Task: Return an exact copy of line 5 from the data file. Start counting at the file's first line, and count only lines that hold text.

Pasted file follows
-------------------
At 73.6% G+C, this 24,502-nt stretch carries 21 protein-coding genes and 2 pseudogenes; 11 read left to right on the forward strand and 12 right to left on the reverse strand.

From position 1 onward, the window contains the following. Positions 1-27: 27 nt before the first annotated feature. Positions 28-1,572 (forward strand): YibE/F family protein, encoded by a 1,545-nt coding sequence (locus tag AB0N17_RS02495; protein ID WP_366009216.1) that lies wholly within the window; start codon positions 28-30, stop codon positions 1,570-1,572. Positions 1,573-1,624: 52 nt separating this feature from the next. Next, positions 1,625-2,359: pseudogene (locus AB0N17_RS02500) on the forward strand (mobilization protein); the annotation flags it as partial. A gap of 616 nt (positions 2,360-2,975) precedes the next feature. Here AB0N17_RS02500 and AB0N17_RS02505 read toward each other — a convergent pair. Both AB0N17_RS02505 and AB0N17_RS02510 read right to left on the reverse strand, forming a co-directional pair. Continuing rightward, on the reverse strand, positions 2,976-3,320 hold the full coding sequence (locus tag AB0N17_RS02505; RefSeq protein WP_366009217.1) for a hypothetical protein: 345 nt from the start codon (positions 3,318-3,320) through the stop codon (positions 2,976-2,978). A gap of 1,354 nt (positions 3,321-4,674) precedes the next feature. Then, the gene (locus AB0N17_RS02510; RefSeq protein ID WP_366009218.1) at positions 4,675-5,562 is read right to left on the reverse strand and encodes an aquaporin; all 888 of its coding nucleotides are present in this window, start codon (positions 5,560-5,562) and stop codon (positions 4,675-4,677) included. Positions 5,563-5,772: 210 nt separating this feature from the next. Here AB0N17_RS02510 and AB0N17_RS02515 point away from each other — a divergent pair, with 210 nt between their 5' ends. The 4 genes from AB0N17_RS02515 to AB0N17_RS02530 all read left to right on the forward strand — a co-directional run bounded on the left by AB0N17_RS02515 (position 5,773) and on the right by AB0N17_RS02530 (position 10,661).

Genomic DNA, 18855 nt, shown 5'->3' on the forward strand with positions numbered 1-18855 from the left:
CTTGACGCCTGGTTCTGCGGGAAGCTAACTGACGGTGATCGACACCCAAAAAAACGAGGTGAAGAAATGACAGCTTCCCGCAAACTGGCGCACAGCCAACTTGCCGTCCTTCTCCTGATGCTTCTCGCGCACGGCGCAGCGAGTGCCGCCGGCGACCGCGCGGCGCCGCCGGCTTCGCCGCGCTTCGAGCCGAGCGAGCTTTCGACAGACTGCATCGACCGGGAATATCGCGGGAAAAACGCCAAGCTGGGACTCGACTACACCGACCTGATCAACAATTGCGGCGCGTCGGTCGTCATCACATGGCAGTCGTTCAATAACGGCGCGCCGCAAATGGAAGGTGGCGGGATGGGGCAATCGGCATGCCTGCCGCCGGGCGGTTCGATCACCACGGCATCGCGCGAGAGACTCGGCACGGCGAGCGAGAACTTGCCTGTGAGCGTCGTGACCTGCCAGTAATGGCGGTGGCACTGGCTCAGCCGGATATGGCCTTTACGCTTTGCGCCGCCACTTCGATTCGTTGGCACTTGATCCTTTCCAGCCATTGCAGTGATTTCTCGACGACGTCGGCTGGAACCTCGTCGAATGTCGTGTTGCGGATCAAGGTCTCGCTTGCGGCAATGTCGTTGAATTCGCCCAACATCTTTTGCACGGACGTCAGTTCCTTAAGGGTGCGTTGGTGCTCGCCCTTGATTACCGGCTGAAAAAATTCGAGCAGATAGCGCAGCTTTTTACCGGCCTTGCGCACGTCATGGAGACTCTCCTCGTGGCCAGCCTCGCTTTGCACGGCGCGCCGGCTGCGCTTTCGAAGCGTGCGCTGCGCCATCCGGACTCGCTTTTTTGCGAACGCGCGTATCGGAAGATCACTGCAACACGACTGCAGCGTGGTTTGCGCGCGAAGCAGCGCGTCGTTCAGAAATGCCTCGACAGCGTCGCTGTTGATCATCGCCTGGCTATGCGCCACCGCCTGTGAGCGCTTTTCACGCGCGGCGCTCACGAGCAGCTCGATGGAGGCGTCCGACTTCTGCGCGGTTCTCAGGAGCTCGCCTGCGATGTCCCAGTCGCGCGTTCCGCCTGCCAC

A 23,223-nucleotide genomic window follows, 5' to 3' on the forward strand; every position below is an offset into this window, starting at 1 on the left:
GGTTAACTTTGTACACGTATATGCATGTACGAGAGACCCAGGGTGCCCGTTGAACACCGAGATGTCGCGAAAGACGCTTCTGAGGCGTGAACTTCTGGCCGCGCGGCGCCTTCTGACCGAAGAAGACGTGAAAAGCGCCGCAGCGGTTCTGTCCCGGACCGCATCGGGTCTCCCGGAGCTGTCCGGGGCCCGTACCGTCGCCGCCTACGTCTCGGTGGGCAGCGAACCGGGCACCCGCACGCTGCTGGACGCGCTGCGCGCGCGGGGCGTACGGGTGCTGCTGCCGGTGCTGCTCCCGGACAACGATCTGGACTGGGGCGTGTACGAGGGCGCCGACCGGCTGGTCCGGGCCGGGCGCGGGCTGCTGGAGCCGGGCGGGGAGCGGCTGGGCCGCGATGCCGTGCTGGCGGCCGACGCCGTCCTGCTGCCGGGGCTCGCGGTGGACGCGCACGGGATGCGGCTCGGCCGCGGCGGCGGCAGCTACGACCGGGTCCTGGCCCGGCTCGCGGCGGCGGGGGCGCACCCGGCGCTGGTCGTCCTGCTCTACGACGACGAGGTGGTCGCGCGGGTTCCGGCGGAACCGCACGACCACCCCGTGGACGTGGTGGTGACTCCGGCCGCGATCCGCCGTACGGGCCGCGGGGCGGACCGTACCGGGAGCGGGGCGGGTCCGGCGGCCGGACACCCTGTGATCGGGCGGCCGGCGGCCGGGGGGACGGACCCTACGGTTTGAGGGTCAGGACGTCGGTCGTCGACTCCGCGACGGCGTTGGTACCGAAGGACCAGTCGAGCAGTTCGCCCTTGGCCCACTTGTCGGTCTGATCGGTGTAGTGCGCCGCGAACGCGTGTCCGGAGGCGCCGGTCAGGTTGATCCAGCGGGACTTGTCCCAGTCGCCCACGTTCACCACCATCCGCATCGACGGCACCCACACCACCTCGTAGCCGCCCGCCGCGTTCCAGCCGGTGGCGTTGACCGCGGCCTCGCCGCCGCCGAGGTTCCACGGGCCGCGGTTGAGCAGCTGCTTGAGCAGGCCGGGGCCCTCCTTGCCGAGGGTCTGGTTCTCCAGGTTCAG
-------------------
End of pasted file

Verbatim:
A 23,223-nucleotide genomic window follows, 5' to 3' on the forward strand; every position below is an offset into this window, starting at 1 on the left: